3 Areas Enterprise Investors Must Watch
Nov 23rd 2012 11:42AM
Updated Nov 23rd 2012 11:46AM
The midstream industry is in the midst of an intense ramp-up in organic growth and company consolidation. Mergers and acquisitions are an every-other-day occurrence as companies like Enterprise Products Partners (NYS: EPD) and Kinder Morgan Energy Partners (NYS: KMP) look to cash in on America's booming domestic energy production.
Growing fast enough to capitalize on oil and gas production is a big challenge for the companies in the midstream industry, but your analysis of their potential shouldn't stop there. I created a premium report on Enterprise to help investors look past the wheeling and dealing and toward some other areas that warrant attention.
Below is an excerpt from the report, laying out three areas investors need to watch in the coming years. We hope you enjoy.
1. The cash-to-debt situation at Enterprise isn't particularly pretty. However, it's important to keep in mind that this sort of debt is more or less inevitable with the master limited partnership structure. Though Enterprise is able to retain some cash, most of it gets paid out to unit holders. The partnership has retained 29% of cash flow since its IPO, and its annual cash flow can cover same-year maturities three times over. Enterprise is committed to organic growth going forward and is moving away from spending big money on acquisitions.
2. Master limited partnership investors care deeply about high yields and distributions. Enterprise's distributable cash flow has increased from 2007, leading to a nice long streak of unit distribution increases. In fact, cash flow in the first quarter of this year alone was equal to cash flow for all of 2009. Gross margins have also increased consistently, as pipeline and fractionation volumes are all higher than they were five years ago.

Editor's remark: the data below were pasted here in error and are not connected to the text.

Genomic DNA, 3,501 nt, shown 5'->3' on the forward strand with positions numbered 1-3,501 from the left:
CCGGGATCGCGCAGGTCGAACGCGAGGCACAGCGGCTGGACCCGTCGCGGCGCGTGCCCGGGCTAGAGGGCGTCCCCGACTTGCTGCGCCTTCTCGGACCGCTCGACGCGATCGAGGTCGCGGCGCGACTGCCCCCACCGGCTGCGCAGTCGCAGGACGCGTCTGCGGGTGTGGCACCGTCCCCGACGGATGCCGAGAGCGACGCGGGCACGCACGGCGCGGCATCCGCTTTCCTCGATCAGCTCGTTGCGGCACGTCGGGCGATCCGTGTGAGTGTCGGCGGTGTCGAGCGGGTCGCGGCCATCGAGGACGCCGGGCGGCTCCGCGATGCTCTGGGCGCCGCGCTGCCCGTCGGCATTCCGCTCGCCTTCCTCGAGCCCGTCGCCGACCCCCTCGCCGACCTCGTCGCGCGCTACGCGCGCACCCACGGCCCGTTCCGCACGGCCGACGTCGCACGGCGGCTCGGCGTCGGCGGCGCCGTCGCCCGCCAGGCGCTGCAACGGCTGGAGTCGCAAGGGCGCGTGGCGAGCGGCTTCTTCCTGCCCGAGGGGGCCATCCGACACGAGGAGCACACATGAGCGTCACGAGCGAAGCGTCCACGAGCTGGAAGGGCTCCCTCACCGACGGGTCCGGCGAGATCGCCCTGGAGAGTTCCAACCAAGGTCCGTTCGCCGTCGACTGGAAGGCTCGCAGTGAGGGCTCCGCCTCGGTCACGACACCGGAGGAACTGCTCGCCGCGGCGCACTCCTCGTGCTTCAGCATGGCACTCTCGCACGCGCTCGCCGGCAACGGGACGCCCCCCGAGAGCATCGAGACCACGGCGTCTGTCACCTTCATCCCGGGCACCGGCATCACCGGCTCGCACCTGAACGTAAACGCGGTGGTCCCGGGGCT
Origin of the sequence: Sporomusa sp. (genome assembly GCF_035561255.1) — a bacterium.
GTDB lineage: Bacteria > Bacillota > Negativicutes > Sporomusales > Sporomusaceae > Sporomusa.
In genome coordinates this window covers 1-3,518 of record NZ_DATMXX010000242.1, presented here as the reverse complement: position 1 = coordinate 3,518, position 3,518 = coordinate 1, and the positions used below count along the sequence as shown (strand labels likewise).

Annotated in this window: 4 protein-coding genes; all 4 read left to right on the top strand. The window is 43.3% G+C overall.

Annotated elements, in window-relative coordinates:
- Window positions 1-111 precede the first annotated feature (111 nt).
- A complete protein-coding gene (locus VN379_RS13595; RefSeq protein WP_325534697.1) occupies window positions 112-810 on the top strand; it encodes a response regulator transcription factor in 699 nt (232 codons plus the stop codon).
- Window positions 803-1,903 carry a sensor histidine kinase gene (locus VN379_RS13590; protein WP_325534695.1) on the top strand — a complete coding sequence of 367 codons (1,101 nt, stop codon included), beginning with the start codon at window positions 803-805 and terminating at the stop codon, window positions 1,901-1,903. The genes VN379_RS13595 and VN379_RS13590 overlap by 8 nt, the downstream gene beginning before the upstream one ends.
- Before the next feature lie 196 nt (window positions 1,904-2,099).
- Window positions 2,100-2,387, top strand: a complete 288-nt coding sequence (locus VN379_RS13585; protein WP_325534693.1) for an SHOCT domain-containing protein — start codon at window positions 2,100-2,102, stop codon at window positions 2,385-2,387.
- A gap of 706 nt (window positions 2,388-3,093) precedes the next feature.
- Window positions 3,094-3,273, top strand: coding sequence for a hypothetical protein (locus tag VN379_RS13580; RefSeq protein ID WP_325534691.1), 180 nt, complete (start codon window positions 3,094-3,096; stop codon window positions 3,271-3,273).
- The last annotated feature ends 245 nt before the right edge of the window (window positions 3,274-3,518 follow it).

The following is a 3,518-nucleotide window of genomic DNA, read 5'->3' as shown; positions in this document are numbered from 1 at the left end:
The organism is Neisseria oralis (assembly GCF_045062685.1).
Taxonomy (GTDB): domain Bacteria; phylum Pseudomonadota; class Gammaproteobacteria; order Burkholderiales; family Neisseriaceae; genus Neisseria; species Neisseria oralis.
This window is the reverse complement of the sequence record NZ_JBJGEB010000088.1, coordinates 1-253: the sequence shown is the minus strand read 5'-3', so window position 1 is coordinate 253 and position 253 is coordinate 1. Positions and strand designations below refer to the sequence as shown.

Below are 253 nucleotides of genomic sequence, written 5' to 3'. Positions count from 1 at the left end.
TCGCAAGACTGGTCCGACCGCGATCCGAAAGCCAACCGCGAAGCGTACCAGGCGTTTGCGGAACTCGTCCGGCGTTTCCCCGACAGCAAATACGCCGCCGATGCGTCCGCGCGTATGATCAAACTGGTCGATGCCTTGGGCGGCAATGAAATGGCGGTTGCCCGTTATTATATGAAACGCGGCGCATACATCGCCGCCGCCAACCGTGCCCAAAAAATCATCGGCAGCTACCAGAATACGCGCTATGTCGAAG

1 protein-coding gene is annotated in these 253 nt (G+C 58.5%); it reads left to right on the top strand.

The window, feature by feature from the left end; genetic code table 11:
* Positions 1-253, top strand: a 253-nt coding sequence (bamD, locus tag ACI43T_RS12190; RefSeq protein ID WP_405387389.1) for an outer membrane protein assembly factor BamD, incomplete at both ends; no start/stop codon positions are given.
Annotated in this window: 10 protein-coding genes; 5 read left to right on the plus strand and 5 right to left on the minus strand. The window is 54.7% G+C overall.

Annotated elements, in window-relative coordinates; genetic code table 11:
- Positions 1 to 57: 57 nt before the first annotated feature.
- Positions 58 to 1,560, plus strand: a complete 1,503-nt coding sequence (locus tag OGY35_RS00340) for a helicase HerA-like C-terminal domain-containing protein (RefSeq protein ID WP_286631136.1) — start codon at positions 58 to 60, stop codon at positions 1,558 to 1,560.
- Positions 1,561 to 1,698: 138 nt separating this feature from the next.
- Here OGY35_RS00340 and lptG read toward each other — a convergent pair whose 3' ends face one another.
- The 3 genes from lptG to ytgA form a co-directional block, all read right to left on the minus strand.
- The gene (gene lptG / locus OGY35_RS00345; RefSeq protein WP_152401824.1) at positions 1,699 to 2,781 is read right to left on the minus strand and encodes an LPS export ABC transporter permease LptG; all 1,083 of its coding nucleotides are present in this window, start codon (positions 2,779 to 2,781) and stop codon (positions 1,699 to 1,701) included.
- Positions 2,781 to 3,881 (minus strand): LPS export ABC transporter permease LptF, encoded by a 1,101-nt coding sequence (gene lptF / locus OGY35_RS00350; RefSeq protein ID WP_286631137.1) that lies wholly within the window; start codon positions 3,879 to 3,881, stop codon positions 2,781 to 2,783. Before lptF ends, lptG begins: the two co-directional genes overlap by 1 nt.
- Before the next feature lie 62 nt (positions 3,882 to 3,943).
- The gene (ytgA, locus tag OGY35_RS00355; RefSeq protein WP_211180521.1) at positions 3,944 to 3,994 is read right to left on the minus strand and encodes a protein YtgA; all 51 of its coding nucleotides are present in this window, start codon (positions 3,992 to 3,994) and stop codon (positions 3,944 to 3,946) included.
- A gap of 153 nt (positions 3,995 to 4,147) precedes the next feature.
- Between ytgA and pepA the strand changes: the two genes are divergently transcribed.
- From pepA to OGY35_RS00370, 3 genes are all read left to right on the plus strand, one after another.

3. Enterprise expects propane use to return to normal levels in early 2013. However, that reality is contingent upon several factors: weather, increased use of propane as feedstock, and the on-time completion of a propane export facility. If that doesn't happen, and propane levels remain high, Enterprise may suffer a decline in revenue.
Looking for more guidance
That was just a sample of our new premium report on Enterprise. If you're weighing whether the company is a buy or sell, the report is an essential resource for investors seeking more information on the company. Not only that, but the report comes with updated quarterly guidance and dives into upcoming catalysts on the horizon. To get started, simply click here now.
The article 3 Areas Enterprise Investors Must Watch originally appeared on Fool.com.Fool contributor Aimee Duffy has no positions in the stocks mentioned above. The Motley Fool has no positions in the stocks mentioned above. Motley Fool newsletter services recommend Enterprise Products Partners. Try any of our Foolish newsletter services free for 30 days. We Fools may not all hold the same opinions, but we all believe that considering a diverse range of insights makes us better investors. The Motley Fool has a disclosure policy.
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